May 22, 2011 (Calcutta Tube): Ek Poloke Ektu Dekha is a 2011 Bengali movie directed by Supriyo Sinha with Anshuman, Dulal Lahiri, Bodhisatva Majumdar, Laboni Sarkar, newcomer Kasturi and others in the cast. Read the Bengali movie review at Calcutta Tube.
EK POLOKE EKTU DEKHA – NOT WORTHY OF THE GATE MONEY
Banner: Roshmi Pictures
Direction: Supriyo Sinha
Lyrics and music: Kohinoor and Abhishek
Story, screenplay, dialogue: Tapan Bhattacharya
Cinematography: Debashish Roy
Editing: Susmit Mondal
Cast: Anshuman, Dulal Lahiri, Bodhisatva Majumdar, Laboni Sarkar, Shankar Chakraborty, (Late) Ramaprasad Banik and introducing Kasturi
Date of release: May 13, 2011
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[ReviewAZON asin=”B003M5P9GK” display=”inlinepost”]The film borrows its title from an immortal musical hit rendered by the unforgettable Kishore Kumar. The song was from the rollicking comedy Luko Churi that had Kishore Kumar in a double role in a laugh-a-minute comedy you do not get to watch anymore. The title in this film is connotative of the beaten-to-death cliché ‘love at first sight.’ Nayan (Anshuman) works as a counter salesman in a garment outfit within a shopping mall. He charms young female buyers with his pep talk and his boss Dibakar (Dulal Lahiri) depends on him a lot. Then one fine evening, a beautiful girl who we later learn is called Moni, steps into the shop but does not buy anything promising to return later. By then, Nayan is almost head-over-heels and shares his dreams with his father (Bodhisatva Majumdar.) But the girl comes again and in no time, the song-dance routine in dreams scenes and out of them, occupy more useless footage than they are expected to without much happening except Nayan pretending to be the owner of the store. The local tea-stall owner (Ramaprasad Banik) backs him up and encourages him to go around with Moni who has already shared her secret with her doting mother (Laboni Sarkar).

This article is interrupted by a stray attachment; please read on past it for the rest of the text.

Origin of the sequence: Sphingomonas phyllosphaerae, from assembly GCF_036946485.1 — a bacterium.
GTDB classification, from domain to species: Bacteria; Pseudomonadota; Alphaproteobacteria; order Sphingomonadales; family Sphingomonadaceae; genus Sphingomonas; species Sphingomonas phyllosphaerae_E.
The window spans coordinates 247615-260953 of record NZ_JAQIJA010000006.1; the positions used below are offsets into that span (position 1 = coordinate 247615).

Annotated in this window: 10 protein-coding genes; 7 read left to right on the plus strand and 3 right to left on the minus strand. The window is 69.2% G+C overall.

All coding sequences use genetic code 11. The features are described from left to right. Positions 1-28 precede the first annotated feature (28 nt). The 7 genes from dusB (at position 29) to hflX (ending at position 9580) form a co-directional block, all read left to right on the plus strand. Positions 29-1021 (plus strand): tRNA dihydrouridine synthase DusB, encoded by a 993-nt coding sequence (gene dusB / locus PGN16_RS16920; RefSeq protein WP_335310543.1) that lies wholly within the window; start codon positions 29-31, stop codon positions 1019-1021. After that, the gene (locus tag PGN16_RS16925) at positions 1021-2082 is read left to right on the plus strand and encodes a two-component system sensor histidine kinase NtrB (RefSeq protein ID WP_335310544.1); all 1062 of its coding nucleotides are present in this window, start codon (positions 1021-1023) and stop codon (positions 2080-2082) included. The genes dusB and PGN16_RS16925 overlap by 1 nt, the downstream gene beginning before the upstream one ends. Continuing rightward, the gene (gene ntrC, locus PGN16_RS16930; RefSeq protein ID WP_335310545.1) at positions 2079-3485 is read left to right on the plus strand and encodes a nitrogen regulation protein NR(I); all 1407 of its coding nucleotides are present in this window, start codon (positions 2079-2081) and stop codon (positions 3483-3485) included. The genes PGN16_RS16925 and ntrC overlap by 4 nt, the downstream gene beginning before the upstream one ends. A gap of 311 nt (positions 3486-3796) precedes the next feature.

Nayan carries on his bluff without knowing that Moni has already called his bluff as it is her father who owns the store but goes on as she is now very much in love with Nayan. There is nothing much to the story other than these song-dance scenes and the disappearing act Nayan plays when he realises that the truth has come out, fearing a reprisal and rejection from Moni. Nayan is insulted at Moni’s birthday party by her father and is asked to keep away from Moni as she is to marry another man of his father’s choice.
There is a family secret about babies switched in the cradles right inside the nursing home where Moni and Nayan were born. The script writer must have cooked this twist up in a hurry because it is so absurd that the director did not dare to linger on it lest the audience begin to whistle and boo and shoo the film down. The acting, except for veterans like Dulal Lahiri, Ramaprasad Banik and Shankar Charkaborty as a mafia ‘Bhai’ is downright amateurish and fails to pass muster. Shankar appears extremely funny in his Sanyasi get-up trying to make a run for it to chase Anshuman and shoot him down. Kasturi looks more attractive in person than through the camera that does not do justice to her looks at all. Anshuman tries to live through his baby-doll, pinching-cheeks bit but fails to convince. Laboni, dressed almost like a Christmas tree, is as usual, sweet and syrupy and a bit too sexy for Moni’s mother. The music is not only bad but the background score is terribly out of tune at places and jars on the ears. The cinematography and the editing do not matter in this kind of film and the only good thing about the whole film is its title, for one, and the acting by the veteran actors. Though the technical credits boast of categories like choreography, fight composer and décor, their contribution to the film is invisible. It is strange that even in this day and age, neither Nayan nor Moni have any friends they socialize with.
So, does the garment store salesman marry his boss’ daughter? No prizes for guessing the answer to this non-quiz, folks. At the end of the day, the title is the only imaginative thing about this film.
– Shoma A. Chatterji